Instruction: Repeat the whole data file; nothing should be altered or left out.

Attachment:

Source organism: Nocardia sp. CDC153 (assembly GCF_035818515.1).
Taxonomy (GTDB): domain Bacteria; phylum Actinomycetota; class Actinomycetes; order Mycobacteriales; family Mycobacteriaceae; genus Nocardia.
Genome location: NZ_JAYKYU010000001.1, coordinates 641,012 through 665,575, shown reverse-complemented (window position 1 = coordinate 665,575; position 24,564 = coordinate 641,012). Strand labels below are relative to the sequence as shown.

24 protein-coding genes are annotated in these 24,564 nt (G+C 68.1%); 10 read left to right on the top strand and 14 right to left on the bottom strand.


Source organism: Nocardia sp. CDC153 (assembly GCF_035818515.1).
Taxonomy (GTDB): domain Bacteria; phylum Actinomycetota; class Actinomycetes; order Mycobacteriales; family Mycobacteriaceae; genus Nocardia.
Genome location: NZ_JAYKYU010000001.1, coordinates 641,012 through 665,575, shown reverse-complemented (window position 1 = coordinate 665,575; position 24,564 = coordinate 641,012). Strand labels below are relative to the sequence as shown.

24 protein-coding genes are annotated in these 24,564 nt (G+C 68.1%); 10 read left to right on the top strand and 14 right to left on the bottom strand.